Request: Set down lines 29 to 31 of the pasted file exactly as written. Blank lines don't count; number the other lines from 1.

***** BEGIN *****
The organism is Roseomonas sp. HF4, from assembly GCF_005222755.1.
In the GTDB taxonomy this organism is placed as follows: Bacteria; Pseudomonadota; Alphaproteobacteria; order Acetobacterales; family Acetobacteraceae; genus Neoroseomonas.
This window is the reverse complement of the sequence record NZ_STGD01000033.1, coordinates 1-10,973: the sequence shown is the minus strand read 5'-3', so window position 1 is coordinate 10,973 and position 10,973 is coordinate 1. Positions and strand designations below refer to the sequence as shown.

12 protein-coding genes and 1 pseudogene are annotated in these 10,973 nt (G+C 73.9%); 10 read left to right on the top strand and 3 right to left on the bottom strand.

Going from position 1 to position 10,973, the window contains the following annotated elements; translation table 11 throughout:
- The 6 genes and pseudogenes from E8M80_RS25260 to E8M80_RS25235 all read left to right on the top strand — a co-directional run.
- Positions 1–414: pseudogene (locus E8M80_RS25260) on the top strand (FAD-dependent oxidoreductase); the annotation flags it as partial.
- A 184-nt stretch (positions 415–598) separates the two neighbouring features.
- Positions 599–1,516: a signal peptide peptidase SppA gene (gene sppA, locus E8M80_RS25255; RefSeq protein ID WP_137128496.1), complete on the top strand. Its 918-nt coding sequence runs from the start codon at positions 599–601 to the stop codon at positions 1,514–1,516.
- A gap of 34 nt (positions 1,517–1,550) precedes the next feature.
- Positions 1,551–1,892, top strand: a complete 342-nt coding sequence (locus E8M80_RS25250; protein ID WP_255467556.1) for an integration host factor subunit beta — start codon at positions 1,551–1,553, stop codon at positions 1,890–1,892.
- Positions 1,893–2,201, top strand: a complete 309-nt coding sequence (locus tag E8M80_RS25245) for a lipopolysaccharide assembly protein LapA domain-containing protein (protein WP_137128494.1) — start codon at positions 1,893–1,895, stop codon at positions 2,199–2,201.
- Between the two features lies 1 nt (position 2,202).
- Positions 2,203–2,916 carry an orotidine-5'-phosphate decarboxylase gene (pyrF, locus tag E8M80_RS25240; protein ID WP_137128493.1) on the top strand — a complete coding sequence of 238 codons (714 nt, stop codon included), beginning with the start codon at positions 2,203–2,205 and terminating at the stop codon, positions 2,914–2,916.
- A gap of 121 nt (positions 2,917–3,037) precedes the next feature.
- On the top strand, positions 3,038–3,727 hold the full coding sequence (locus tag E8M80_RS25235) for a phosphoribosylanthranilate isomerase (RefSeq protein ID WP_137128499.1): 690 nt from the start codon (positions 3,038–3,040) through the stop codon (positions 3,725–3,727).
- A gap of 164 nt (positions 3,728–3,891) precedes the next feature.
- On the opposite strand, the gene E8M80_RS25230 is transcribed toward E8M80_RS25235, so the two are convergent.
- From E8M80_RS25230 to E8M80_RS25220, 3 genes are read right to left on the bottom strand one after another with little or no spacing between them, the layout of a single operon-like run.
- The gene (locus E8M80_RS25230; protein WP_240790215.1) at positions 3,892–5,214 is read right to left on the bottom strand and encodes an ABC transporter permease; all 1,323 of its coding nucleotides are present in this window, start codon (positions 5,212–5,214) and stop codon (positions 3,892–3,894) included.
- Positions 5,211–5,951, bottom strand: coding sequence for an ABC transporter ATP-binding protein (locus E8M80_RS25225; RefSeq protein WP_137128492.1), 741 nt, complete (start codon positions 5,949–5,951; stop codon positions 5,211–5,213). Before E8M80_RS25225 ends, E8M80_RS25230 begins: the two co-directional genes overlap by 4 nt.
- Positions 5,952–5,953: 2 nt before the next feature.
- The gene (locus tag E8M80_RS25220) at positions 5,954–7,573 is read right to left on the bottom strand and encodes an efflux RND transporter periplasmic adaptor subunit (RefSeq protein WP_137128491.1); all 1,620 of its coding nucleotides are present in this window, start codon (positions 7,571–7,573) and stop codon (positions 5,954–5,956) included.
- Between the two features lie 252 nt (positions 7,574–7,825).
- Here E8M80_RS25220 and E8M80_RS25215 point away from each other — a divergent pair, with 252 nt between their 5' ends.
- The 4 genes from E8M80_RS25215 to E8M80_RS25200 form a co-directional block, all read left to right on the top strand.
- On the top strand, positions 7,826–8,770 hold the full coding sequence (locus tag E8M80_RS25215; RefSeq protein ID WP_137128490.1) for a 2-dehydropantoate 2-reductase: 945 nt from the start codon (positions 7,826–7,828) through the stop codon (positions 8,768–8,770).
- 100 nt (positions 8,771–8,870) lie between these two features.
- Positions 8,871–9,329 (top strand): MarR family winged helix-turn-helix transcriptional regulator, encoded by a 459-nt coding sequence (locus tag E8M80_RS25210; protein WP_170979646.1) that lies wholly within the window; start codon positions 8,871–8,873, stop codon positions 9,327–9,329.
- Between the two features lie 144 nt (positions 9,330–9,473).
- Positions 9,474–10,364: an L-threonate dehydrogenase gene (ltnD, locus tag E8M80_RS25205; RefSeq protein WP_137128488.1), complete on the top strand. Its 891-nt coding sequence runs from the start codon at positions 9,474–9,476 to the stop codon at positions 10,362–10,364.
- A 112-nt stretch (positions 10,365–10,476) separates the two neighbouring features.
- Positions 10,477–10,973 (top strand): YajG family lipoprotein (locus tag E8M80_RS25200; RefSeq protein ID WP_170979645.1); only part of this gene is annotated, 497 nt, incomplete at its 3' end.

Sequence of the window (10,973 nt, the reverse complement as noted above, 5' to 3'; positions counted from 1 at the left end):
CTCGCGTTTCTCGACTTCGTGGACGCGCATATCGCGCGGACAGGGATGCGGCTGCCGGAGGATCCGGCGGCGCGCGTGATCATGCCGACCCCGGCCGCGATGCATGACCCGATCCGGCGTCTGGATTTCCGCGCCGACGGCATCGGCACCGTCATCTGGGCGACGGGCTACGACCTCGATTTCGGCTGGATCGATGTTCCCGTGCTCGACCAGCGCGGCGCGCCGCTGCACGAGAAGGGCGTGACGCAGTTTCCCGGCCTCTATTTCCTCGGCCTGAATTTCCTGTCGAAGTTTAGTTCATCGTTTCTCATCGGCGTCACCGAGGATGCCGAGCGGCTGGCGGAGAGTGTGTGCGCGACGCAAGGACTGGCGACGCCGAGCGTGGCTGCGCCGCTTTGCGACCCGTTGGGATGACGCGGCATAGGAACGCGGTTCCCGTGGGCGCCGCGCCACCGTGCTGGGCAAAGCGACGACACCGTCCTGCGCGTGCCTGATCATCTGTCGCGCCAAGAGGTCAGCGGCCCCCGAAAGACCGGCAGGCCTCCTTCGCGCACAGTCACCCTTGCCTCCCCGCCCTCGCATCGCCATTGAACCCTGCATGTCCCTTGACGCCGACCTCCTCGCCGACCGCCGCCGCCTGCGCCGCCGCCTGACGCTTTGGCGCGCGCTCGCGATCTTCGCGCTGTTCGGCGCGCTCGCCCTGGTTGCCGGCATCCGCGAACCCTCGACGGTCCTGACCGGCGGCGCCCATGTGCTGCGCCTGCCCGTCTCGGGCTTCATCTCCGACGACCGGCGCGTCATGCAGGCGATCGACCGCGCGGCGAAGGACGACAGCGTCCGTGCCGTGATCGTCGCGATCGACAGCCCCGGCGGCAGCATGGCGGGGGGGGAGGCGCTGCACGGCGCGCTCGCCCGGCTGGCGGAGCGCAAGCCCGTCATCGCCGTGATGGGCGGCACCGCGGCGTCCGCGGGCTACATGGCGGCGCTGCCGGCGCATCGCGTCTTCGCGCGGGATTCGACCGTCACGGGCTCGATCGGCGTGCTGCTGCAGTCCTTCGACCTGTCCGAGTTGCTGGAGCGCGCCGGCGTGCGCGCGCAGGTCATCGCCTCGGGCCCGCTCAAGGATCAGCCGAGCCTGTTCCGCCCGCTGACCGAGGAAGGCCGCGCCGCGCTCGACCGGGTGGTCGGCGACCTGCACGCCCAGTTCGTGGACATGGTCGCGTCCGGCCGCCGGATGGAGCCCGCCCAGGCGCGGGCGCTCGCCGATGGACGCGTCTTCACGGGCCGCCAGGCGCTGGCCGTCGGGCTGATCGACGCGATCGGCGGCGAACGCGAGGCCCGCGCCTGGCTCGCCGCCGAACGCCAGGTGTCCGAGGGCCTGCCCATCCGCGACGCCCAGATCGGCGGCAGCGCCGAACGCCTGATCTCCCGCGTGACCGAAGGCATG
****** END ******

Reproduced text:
- Positions 8,871–9,329 (top strand): MarR family winged helix-turn-helix transcriptional regulator, encoded by a 459-nt coding sequence (locus tag E8M80_RS25210; protein WP_170979646.1) that lies wholly within the window; start codon positions 8,871–8,873, stop codon positions 9,327–9,329.
- Between the two features lie 144 nt (positions 9,330–9,473).
- Positions 9,474–10,364: an L-threonate dehydrogenase gene (ltnD, locus tag E8M80_RS25205; RefSeq protein WP_137128488.1), complete on the top strand. Its 891-nt coding sequence runs from the start codon at positions 9,474–9,476 to the stop codon at positions 10,362–10,364.